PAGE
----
Hive76 s a family in many ways, and that made Brendan the dad. He was a driving force in our hackerspace by pushing members to make awesome projects, sharing his knowledge with anyone that visited, and brightening the space with his unconventional sense of humor. In his honor, we will continue to live up to our motto: Make Things Awesome, Make Awesome Things! We hope you will as well.

We love you Brendan, and we miss you.


 

We had a lot of fun yesterday building a Time Machine with Pafa’s Art Summer Camp. The kids helped us add lots of awesome features like an Ejection button for Time Warp Emergencies. Also, who could forget invisibility and cloaking!? Thanks Pafa and Sue Liedke for having us! We had so much fun!  
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Razorbots Class!

We are thrilled to announce our Razorbots class August 10-17! Razorbots are small, simple R/C robots that wield razorblades against one another to pop their opponent’s balloon. They’re good fun even for the most seasoned roboticist and a great entry point for anybody who wants to learn about robotics, electronics, or DIY tech in general. Sign up here! (more…)

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Tonight’s MMMM

I regret to have to cancel tonight’s microcontroller night, but I am out of town and won’t be able to make it in this evening. We’ll pick MMMM up on July 14th.

See you then!

 

We have an open call for Summer 2014 Fellowships at Advanced Manufacturing Research Institute (AMRI), hosted at Rice University in the department of Bioengineering.

We are soliciting applications for the following projects:

Project 1: e-NABLE 3D Printed Prosthetic Devices

In collaboration with the worldwide e-NABLE group, and Gloria Gogola, M.D. at Shriners Hospital for Children, Fellows will aid in the design, 3D printing, testing, and refinement of open-source prosthetic hand and finger designs. This unique fellowship will bring 3D printing into the clinical setting, working closely with Dr. Gogola and her patients in need.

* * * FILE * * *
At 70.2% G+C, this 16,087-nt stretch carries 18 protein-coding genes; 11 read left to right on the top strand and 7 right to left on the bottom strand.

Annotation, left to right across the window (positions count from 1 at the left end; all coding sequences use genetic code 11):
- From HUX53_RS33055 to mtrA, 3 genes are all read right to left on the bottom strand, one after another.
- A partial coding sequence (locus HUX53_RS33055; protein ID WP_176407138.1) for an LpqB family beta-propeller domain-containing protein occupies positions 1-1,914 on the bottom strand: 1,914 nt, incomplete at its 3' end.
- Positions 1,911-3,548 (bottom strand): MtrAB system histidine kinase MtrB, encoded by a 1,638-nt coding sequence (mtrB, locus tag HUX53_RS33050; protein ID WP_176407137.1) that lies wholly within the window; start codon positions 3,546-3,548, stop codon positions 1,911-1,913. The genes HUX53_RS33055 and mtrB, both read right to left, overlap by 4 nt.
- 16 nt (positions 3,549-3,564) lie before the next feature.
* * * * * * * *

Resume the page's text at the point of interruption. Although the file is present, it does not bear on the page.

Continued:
Project 2: Selective Laser Sintering (SLS)

Fellows will augment and refine the open SLS design pioneered by Andreas Bastian last year. SLS machines typically cost $50k or more, we built ours for under $15k. This year we will focus on powder manufacturing and powder handling, as well as characterization of SLS parts via scanning electron microscopy (SEM) and mechanical testing.

Project 3: OLED 3D Photolithography of Living Tissues

Related to Anderson Ta’s exciting digital light projection (DLP) photolithography last year, Fellows will investigate and program organic light emitting diode (OLED) screens as a light source for 3D photolithographic printing of living tissues. Chemical functionalization of glass surfaces will also be investigated to passivate the screen surface and aid in detachment and 3D printing from the light source surface.

Project 4: Open Source Ink Jet Printing of Bacteria

A continuation of Steve Kelly’s inkshield augmentation of RepRap motherboards to print living bacteria, Fellows will investigate fluid mechanics, python scripting, and multicolor printing to create interacting bacterial colonies on top of and within agar gels. Fellows will also learn how to insert genes of interest into bacterial colonies for protein production. Steve’s 2013 AMRI Presentation is available here.

Check out all the details, and be sure to apply by May 15th:
http://amrinstitute.org

Questions can be directed to amri@rice.edu.